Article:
Sweet, shy Mara Hanover is in love with her neighbor. For four years, she has secretly watched her dream man from afar. Handsome police detective Mitch Lawson is way out of her league. She's a girl from the wrong side of the tracks, and there's no way a guy like Mitch would want anything to do with her. But when Mara has a leaky faucet that she can't fix, it's Mitch who comes to her rescue.
Mitch has been eyeing his beautiful neighbor for a long time. He jumps at the chance to help her, and soon their formerly platonic relationship gets very hot and heavy. But when Mara gets a disturbing phone call from her cousin's kids, she gets pulled back into the life she's tried so hard to leave behind. Can the hot law man convince Mara to let go of her past-and build a future with him?
About the Author
Born in Gary and raised in Brownsburg, Indiana, Kristen is a fourth generation graduate of Purdue University. Since, she has lived in Denver, the West Country of England, and she now resides in Phoenix. She worked as a charity executive for eighteen years prior to beginning her writing career.
Read an Excerpt
By Kristen Ashley
Grand Central PublishingCopyright © 2013 Kristen Ashley
All rights reserved.
"Hello, this is Mara Hanover in unit 6C. I've called three times today and I really need someone to come over and look at my bathroom tap. It won't turn off. Can you please have the maintenance guy come around? Thanks."
I shut down my cell after leaving my voicemail message and stared at my bathroom faucet, which hadn't turned off after I was finished with it that morning. I had called the management office of the complex before going to work and left a message. When I didn't get a call back, I called at lunch (leaving another message). Now I was home after work and it was past office hours, but someone was supposed to be on call all the time. I should have had a callback. I needed a callback. What I didn't need was a water bill out the roof or to try to go to sleep listening to running water while thinking of my money flowing down the drain.
I sighed and kept staring at the water running full blast out of my faucet.
I was a woman who had lived alone her entire adult life. I'd once had a long- term relationship with a Five Point Five that got nowhere near living together. This was because I was a Two Point Five and he was a Five Point Five who wanted a Nine Point Five. Therefore, we were both destined for broken hearts. He gave me mine. He later found a Six Point Five that wanted a Nine Point Five. She got herself a breast enhancement and nose job, which made her a firm Seven (if you didn't count the fact that she thought she was a Ten point Five and acted like it, which really knocked her down to a Six) who broke his heart.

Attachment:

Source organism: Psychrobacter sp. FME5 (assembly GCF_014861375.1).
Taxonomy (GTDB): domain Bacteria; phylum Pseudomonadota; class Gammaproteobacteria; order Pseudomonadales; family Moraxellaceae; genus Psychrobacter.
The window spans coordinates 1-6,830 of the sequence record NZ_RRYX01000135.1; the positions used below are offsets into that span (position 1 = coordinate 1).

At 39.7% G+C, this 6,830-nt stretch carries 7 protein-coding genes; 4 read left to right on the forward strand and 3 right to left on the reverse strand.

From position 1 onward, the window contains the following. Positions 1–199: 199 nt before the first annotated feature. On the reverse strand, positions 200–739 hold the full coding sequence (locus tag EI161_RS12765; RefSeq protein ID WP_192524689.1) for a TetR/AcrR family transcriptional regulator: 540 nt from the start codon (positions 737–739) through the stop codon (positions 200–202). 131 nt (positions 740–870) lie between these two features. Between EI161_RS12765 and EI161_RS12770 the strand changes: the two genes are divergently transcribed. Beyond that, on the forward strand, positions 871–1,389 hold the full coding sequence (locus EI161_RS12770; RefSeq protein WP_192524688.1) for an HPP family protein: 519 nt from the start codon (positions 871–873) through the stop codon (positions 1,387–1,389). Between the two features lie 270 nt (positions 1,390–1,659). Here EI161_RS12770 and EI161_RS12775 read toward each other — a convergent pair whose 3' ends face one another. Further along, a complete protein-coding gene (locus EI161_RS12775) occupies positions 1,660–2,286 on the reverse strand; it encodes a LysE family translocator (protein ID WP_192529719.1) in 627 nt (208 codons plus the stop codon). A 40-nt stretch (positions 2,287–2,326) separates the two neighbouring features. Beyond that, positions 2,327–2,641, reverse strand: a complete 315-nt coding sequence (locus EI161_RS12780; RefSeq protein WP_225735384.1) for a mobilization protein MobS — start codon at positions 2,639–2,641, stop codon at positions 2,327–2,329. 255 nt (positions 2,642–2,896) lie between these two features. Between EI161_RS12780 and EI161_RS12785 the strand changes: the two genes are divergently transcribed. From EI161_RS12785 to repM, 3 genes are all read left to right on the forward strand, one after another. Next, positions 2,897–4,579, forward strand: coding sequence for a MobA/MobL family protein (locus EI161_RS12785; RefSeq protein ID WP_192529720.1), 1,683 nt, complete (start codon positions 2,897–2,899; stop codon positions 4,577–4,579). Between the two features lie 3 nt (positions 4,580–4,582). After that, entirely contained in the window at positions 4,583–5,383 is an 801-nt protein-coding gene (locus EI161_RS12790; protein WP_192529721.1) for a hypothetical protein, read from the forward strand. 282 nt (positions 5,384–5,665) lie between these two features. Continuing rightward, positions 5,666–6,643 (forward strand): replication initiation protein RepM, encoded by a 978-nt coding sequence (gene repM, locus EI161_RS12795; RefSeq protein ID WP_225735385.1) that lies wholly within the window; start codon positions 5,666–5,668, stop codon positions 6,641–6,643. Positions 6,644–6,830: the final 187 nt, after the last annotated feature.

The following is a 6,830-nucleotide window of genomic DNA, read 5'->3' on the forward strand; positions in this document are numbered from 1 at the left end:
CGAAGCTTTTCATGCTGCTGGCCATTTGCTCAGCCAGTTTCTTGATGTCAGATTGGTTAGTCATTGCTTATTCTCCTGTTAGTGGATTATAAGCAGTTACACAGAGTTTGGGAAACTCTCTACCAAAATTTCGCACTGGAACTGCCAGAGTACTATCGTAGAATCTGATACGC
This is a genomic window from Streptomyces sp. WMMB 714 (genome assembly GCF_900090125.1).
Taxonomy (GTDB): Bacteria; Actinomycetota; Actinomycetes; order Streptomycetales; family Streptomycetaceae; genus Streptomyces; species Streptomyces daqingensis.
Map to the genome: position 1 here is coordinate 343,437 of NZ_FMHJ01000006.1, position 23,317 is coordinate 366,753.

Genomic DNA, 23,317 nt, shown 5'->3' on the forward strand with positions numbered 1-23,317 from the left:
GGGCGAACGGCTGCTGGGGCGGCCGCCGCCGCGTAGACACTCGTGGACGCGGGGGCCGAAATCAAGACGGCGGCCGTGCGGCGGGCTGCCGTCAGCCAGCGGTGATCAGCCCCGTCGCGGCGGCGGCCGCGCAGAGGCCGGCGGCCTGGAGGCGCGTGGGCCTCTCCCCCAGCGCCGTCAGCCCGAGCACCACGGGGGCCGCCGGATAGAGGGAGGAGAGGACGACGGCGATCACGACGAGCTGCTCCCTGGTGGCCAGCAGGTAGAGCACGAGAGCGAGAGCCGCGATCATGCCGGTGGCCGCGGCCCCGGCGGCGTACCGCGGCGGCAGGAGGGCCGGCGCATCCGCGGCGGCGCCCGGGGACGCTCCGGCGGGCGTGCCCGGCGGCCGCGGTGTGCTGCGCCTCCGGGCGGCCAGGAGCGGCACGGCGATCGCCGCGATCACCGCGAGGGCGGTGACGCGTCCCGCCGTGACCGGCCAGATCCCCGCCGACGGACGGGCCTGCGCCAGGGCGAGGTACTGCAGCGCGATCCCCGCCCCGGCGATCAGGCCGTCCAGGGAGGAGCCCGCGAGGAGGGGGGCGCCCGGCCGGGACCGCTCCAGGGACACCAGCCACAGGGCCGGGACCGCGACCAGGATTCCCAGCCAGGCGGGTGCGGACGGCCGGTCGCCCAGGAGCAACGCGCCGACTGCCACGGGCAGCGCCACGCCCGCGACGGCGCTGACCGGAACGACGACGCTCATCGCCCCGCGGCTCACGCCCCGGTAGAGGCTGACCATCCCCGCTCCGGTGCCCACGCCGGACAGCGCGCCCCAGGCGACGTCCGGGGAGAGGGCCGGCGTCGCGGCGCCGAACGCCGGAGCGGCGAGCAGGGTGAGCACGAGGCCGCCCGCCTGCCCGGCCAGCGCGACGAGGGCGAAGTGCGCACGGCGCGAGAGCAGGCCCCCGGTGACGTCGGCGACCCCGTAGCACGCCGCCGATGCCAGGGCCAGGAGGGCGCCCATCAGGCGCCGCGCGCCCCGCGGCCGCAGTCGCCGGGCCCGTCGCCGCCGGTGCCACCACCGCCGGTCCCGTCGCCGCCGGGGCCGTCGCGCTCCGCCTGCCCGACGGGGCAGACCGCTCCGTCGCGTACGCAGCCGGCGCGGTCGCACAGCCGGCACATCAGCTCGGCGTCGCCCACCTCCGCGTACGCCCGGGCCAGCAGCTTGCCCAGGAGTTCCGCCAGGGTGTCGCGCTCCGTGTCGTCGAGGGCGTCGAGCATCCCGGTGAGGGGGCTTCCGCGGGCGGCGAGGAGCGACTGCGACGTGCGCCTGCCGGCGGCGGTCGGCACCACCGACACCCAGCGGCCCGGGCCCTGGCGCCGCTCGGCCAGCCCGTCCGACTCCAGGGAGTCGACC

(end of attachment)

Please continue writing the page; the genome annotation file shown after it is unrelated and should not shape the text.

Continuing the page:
Regardless of the fact that I was now thirty-one and had lived alone since I was eighteen, I knew nothing about plumbing or cars. Every time something happened with my plumbing or my car, I vowed to myself that I would learn something about plumbing or cars. I would get that said something fixed and I'd totally forget my vow. Then I'd lament forgetting my vow in times like I was experiencing right now.
I walked out of my master bath, through my bedroom, down the hall into my open- plan living-slash-kitchen-slash-dining area and out the front door. I crossed the breezeway and knocked on Derek and LaTanya's door.
Derek knew something about plumbing. I knew this because of two things. First, he was a man and men had a sixth plumbing sense. Second, I knew this because he was a plumber.
LaTanya opened the door, and her big, dark eyes widened with LaTanya Delight.
LaTanya Delight was different than anyone else's delight and therefore deserved a capital letter. It was louder, brasher, brighter and cheerier. The look on her face communicated her joy at seeing me like she and I had been separated at birth and were right then being blissfully reunited. Not like she'd just seen me the night before when she came over to watch Glee with me.
"Hey girl!" she squealed through a big smile. "Perfect timing. I'm about to mix a batch of mojitos. Get your ass in here and I'll pour us some cocktails!"
I smiled at her but shook my head. "Can't," I told her. "Something's up with my faucet, the office hasn't returned my calls, and I really need Derek to look at it. Is he around?"